IxD301 – Exploration of the new brief

IxD301 – Exploration of the new brief

Our latest project for IxD301 is called “The Elements Project”. We have been asked to present five of the elements, designing them along with a home section. It can be either a webpage, tablet/mobile device or even something that doesn’t exist yet. It is very important to remember who you are designing for and remembering that “designing with Content” is the focus of this module, so how we present the information we discover is so important as well.

To explore the new brief, Kyle appointed us six tasks for the week, which would allow us to get a good focus which would allow us to move forward and begin to consider the visual aesthetic and prototype.

Week 1 tasks…

  1. Competitive analysis ( looking at other examples of how the periodic table is made )
  2. User Research, Interviews ( do you know a teacher, student or younger sibling – ask them questions )
  3. User scenarios
  4. User personas
  5. Site Maps / User Journeys
  6. Wireframes

This was quite a lot to get done in one week, so I quickly got to work…

  1. Competitive analysis…

What is the periodic table?

The periodic table, also known as the periodic table of chemical elements, is a tabular display of the chemical elements. It is widely used in chemistry, physics, and other sciences, and is generally seen as an icon of chemistry.

Who designed the periodic table?

Dmitri Mendeleev arranged the elements in eight groups but left no gaps for undiscovered elements. In 1869, Russian chemist Dmitri Mendeleev created the framework that became the modern periodic table, leaving gaps for elements that were yet to be discovered.
Chemists have always looked for ways of arranging the elements to reflect the similarities between their properties. The modern periodic table lists the elements in order of increasing atomic number (the number of protons in the nucleus of an atom). Historically, however, relative atomic masses were used by scientists trying to organise the elements. This was mainly because the idea of atoms being made up of smaller sub-atomic particles (protons, neutrons and electrons) had not been developed. Nevertheless, the basis of the modern periodic table was well established and even used to predict the properties of undiscovered elements long before the concept of the atomic number was developed.
From my research of the periodic table, I’ve come to remember it’s a very well thought out arrangement. One problem I have always had with science however, is that it is presented in the most boring way possible.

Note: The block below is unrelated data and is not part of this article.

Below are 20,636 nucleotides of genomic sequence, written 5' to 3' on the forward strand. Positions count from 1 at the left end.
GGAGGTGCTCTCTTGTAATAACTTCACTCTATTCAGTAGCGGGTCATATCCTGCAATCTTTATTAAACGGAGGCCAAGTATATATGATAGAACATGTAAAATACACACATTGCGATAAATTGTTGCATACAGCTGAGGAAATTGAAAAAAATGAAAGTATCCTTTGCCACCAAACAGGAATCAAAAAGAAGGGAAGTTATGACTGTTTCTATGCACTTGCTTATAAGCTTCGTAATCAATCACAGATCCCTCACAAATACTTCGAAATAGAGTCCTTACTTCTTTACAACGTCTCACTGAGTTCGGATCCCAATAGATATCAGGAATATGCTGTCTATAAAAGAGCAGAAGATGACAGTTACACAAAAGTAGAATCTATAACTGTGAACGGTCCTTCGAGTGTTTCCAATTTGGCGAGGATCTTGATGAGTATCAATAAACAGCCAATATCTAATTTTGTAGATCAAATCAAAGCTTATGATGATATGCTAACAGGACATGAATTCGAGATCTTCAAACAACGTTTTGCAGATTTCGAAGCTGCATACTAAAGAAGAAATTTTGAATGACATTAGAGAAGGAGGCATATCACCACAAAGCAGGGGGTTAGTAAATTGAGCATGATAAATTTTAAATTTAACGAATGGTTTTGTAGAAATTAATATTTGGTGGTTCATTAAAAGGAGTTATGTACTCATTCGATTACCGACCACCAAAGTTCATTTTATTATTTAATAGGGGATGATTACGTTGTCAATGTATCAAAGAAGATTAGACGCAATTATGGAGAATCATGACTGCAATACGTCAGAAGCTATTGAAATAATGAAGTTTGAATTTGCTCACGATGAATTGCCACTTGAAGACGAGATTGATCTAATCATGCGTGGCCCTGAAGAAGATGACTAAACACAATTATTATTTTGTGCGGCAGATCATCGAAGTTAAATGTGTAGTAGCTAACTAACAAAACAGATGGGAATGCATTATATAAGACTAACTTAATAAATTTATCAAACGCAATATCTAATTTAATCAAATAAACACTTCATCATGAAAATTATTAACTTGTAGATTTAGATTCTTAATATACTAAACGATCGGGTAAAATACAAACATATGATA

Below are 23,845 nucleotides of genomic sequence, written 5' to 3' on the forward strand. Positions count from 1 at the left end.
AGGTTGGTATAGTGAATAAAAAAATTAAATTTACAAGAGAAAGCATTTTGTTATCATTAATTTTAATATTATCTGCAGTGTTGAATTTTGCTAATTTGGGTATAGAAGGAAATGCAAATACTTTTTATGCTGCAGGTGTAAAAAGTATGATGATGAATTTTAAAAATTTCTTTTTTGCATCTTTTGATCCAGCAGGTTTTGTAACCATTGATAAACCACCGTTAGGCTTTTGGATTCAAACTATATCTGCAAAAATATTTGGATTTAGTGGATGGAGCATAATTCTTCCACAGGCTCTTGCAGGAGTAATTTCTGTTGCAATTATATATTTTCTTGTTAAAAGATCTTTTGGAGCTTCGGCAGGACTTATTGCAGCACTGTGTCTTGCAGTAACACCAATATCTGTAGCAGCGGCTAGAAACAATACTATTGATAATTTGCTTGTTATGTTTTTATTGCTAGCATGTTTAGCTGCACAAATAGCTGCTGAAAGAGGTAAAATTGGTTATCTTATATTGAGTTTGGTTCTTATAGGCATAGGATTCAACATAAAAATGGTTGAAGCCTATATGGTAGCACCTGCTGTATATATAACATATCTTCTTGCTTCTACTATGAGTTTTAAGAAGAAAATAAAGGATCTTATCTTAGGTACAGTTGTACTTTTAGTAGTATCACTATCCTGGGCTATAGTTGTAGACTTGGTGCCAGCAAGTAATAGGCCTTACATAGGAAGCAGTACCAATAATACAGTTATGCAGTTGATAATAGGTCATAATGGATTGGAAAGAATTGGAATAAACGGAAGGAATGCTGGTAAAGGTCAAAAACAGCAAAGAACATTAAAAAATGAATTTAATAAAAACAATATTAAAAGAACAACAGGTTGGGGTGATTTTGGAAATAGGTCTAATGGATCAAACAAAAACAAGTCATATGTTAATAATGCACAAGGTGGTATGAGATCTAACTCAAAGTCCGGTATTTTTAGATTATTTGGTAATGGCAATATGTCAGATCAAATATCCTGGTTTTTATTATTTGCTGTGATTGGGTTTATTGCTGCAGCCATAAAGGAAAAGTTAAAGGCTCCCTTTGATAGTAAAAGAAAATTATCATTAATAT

I decided to search the app store to see what apps there are already out there, about the periodic table. I found quite a few, however just as I had assumed, they are all very boring… No offence!
From reviewing both of these apps, I can see the potential and that they are both very informative apps, however the way they are laid out is a little complex and boring. Even their Icon designs are a bit too typical. This has set off some inspiration for an idea of mine.
Knowing that I want to design an app for students at GCSE / A level stage, I tried to think back to my roots, to the days when I was studying chemistry. One website I always tended to gravitate towards, due to my sense of trust towards them was BBC bitesize. I felt that the would be a reputable company with truthful facts, compared to say these apps above or other webpages. Since my time studying chemistry (which was a long time ago – not my strong point! ) BBC bitesize have now developed an app. The app had some really great icon designs and a smart layout which would definitely be usable for students of all ages, including primary. I also like how they’ve included a section to help parents with helping their children.
The App…
The Webpage…

I like how they’ve used different colours to represent different sections of the periodic table…

Gathering some more inspiration…

Out on one of my walks through Belfast city centre, I ended up in a book shop where I discovered some cool children’s science books.

I really love some of the illustrations and would love to experiment with something like this for my app.

I also went to the Ulster Museum Elements exhibition. I done a separate blog post on it which can be seen here.


So far so good! I’m feeling super enthusiastic, inspired and ready to get stuck into the development of my ideas. I have quite a few ideas which I am going to discuss further in my next blog post. I really enjoy gathering information about certain user areas. From looking at these different apps, I can see that they are all successful in including the content, however I want to challenge myself to find a way more fun and lively way of presenting the work. I know myself from school, science was boring, when it could have been so much fun, because it’s interesting and such a broad area.

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